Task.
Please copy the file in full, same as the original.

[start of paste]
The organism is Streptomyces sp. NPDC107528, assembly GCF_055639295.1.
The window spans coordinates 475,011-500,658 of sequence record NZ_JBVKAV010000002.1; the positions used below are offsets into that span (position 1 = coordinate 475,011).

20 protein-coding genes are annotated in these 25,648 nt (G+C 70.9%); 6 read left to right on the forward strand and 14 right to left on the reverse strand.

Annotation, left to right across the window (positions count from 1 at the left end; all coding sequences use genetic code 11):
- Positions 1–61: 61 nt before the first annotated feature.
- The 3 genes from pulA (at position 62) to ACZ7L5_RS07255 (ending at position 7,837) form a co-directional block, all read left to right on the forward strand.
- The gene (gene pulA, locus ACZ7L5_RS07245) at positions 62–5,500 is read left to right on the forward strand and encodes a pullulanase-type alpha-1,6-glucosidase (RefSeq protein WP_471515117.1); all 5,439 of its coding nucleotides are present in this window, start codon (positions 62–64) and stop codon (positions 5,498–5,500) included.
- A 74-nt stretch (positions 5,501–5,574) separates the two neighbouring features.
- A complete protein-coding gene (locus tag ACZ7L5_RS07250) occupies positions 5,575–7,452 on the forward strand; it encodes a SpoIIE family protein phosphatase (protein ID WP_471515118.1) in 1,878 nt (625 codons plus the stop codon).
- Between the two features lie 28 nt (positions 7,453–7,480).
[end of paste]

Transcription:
The organism is Streptomyces sp. NPDC107528, assembly GCF_055639295.1.
The window spans coordinates 475,011-500,658 of sequence record NZ_JBVKAV010000002.1; the positions used below are offsets into that span (position 1 = coordinate 475,011).

20 protein-coding genes are annotated in these 25,648 nt (G+C 70.9%); 6 read left to right on the forward strand and 14 right to left on the reverse strand.

Annotation, left to right across the window (positions count from 1 at the left end; all coding sequences use genetic code 11):
- Positions 1–61: 61 nt before the first annotated feature.
- The 3 genes from pulA (at position 62) to ACZ7L5_RS07255 (ending at position 7,837) form a co-directional block, all read left to right on the forward strand.
- The gene (gene pulA, locus ACZ7L5_RS07245) at positions 62–5,500 is read left to right on the forward strand and encodes a pullulanase-type alpha-1,6-glucosidase (RefSeq protein WP_471515117.1); all 5,439 of its coding nucleotides are present in this window, start codon (positions 62–64) and stop codon (positions 5,498–5,500) included.
- A 74-nt stretch (positions 5,501–5,574) separates the two neighbouring features.
- A complete protein-coding gene (locus tag ACZ7L5_RS07250) occupies positions 5,575–7,452 on the forward strand; it encodes a SpoIIE family protein phosphatase (protein ID WP_471515118.1) in 1,878 nt (625 codons plus the stop codon).
- Between the two features lie 28 nt (positions 7,453–7,480).